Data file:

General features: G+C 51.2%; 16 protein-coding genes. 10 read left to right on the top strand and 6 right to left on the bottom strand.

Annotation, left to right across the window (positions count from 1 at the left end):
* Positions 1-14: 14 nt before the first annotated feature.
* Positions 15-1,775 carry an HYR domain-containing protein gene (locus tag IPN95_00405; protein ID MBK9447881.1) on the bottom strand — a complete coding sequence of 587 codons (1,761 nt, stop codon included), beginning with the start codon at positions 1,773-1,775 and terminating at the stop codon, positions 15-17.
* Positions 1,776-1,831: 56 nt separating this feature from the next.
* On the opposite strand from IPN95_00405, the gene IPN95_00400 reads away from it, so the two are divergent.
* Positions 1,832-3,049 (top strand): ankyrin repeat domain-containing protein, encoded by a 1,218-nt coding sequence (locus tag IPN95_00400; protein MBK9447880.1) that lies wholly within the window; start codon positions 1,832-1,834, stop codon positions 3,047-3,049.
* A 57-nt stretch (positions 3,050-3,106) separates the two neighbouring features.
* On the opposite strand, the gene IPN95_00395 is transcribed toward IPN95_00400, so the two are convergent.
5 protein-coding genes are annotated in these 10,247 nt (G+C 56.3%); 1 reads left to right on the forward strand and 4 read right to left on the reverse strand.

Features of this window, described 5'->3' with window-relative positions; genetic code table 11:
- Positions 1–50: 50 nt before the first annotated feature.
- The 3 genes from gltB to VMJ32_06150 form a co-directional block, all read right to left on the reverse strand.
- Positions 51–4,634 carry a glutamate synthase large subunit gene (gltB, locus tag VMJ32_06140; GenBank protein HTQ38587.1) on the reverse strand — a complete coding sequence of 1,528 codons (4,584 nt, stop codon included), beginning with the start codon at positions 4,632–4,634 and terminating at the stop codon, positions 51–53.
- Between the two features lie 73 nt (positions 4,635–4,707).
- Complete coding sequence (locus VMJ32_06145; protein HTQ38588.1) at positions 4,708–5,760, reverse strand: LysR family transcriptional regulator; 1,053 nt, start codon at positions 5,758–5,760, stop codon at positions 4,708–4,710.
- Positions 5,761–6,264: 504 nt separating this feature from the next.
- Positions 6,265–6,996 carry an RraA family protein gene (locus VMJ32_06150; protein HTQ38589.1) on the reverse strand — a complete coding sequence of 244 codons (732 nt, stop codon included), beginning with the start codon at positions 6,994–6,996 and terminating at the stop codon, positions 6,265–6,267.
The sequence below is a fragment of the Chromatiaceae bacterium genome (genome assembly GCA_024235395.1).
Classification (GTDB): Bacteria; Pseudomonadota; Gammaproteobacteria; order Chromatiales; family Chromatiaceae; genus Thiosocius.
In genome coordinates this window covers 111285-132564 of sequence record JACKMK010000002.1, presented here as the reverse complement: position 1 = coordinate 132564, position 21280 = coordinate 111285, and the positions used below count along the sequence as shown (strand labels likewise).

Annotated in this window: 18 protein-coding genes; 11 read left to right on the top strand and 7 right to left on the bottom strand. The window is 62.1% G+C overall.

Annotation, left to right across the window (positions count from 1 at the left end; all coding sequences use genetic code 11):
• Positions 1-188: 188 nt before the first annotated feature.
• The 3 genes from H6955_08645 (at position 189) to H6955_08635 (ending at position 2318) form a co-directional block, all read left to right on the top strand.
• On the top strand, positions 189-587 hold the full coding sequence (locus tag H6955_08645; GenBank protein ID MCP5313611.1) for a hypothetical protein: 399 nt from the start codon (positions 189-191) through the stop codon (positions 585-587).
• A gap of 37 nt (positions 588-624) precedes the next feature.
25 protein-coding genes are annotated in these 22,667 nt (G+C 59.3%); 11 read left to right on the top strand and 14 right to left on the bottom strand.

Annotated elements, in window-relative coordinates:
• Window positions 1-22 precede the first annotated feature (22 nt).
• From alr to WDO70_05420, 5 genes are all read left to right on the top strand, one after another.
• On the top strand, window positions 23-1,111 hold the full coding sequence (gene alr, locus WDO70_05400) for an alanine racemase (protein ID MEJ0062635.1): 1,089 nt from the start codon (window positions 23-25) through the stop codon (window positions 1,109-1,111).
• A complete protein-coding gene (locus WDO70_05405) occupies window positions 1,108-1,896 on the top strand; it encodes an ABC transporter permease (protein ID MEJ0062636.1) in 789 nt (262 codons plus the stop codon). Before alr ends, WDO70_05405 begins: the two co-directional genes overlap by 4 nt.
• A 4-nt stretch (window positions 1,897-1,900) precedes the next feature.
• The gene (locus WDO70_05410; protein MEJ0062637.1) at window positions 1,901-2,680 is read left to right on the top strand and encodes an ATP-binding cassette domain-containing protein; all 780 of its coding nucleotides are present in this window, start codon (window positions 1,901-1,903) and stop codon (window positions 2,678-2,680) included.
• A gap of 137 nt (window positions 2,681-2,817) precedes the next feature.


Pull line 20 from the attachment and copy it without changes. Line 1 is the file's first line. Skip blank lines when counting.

Classification (GTDB): Bacteria; Pseudomonadota; Gammaproteobacteria; order Chromatiales; family Chromatiaceae; genus Thiosocius.